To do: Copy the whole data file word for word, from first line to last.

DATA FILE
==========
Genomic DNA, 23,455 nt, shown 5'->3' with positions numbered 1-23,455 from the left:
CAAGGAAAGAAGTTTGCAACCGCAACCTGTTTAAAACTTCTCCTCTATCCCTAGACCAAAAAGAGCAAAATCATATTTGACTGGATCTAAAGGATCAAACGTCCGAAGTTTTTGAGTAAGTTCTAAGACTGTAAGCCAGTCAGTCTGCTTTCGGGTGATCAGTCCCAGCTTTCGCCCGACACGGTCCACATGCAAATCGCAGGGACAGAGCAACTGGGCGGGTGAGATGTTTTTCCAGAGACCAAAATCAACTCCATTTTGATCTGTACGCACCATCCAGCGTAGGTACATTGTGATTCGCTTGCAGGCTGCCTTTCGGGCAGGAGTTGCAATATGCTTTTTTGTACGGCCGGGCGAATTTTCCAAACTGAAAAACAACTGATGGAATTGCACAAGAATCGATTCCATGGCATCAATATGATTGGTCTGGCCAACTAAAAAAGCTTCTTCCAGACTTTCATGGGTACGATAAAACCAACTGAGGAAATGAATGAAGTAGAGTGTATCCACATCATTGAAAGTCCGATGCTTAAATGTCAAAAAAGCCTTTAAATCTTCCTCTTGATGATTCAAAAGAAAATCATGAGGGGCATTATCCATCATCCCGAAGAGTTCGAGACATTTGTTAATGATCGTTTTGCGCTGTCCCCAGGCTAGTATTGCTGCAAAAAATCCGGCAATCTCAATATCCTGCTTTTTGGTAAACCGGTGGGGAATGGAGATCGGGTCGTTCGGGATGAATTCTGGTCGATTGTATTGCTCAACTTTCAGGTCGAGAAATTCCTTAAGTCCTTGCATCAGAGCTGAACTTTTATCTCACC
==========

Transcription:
Genomic DNA, 23,455 nt, shown 5'->3' with positions numbered 1-23,455 from the left:
CAAGGAAAGAAGTTTGCAACCGCAACCTGTTTAAAACTTCTCCTCTATCCCTAGACCAAAAAGAGCAAAATCATATTTGACTGGATCTAAAGGATCAAACGTCCGAAGTTTTTGAGTAAGTTCTAAGACTGTAAGCCAGTCAGTCTGCTTTCGGGTGATCAGTCCCAGCTTTCGCCCGACACGGTCCACATGCAAATCGCAGGGACAGAGCAACTGGGCGGGTGAGATGTTTTTCCAGAGACCAAAATCAACTCCATTTTGATCTGTACGCACCATCCAGCGTAGGTACATTGTGATTCGCTTGCAGGCTGCCTTTCGGGCAGGAGTTGCAATATGCTTTTTTGTACGGCCGGGCGAATTTTCCAAACTGAAAAACAACTGATGGAATTGCACAAGAATCGATTCCATGGCATCAATATGATTGGTCTGGCCAACTAAAAAAGCTTCTTCCAGACTTTCATGGGTACGATAAAACCAACTGAGGAAATGAATGAAGTAGAGTGTATCCACATCATTGAAAGTCCGATGCTTAAATGTCAAAAAAGCCTTTAAATCTTCCTCTTGATGATTCAAAAGAAAATCATGAGGGGCATTATCCATCATCCCGAAGAGTTCGAGACATTTGTTAATGATCGTTTTGCGCTGTCCCCAGGCTAGTATTGCTGCAAAAAATCCGGCAATCTCAATATCCTGCTTTTTGGTAAACCGGTGGGGAATGGAGATCGGGTCGTTCGGGATGAATTCTGGTCGATTGTATTGCTCAACTTTCAGGTCGAGAAATTCCTTAAGTCCTTGCATCAGAGCTGAACTTTTATCTCACC